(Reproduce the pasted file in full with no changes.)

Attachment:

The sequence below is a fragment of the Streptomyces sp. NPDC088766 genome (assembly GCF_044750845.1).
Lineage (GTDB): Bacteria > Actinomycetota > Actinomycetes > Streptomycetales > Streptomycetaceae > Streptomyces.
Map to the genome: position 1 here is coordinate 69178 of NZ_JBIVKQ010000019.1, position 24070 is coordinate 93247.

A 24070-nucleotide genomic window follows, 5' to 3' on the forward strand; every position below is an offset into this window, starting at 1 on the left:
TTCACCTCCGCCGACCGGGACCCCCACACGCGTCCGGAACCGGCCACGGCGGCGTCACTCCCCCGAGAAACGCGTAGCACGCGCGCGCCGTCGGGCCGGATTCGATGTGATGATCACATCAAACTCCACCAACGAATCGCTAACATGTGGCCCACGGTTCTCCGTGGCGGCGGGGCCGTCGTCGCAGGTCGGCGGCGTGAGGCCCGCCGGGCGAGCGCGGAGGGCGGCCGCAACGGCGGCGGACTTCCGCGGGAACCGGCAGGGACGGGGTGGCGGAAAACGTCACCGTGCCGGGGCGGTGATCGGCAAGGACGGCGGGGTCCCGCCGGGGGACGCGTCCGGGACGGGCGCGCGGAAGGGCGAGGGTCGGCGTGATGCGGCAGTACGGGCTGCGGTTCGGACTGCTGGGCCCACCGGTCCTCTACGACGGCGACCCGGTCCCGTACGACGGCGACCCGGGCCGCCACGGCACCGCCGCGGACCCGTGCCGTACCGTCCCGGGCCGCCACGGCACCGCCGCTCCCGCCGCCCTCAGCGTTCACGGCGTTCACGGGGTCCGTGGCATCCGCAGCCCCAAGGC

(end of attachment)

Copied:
The sequence below is a fragment of the Streptomyces sp. NPDC088766 genome (assembly GCF_044750845.1).
Lineage (GTDB): Bacteria > Actinomycetota > Actinomycetes > Streptomycetales > Streptomycetaceae > Streptomyces.
Map to the genome: position 1 here is coordinate 69178 of NZ_JBIVKQ010000019.1, position 24070 is coordinate 93247.

A 24070-nucleotide genomic window follows, 5' to 3' on the forward strand; every position below is an offset into this window, starting at 1 on the left:
TTCACCTCCGCCGACCGGGACCCCCACACGCGTCCGGAACCGGCCACGGCGGCGTCACTCCCCCGAGAAACGCGTAGCACGCGCGCGCCGTCGGGCCGGATTCGATGTGATGATCACATCAAACTCCACCAACGAATCGCTAACATGTGGCCCACGGTTCTCCGTGGCGGCGGGGCCGTCGTCGCAGGTCGGCGGCGTGAGGCCCGCCGGGCGAGCGCGGAGGGCGGCCGCAACGGCGGCGGACTTCCGCGGGAACCGGCAGGGACGGGGTGGCGGAAAACGTCACCGTGCCGGGGCGGTGATCGGCAAGGACGGCGGGGTCCCGCCGGGGGACGCGTCCGGGACGGGCGCGCGGAAGGGCGAGGGTCGGCGTGATGCGGCAGTACGGGCTGCGGTTCGGACTGCTGGGCCCACCGGTCCTCTACGACGGCGACCCGGTCCCGTACGACGGCGACCCGGGCCGCCACGGCACCGCCGCGGACCCGTGCCGTACCGTCCCGGGCCGCCACGGCACCGCCGCTCCCGCCGCCCTCAGCGTTCACGGCGTTCACGGGGTCCGTGGCATCCGCAGCCCCAAGGC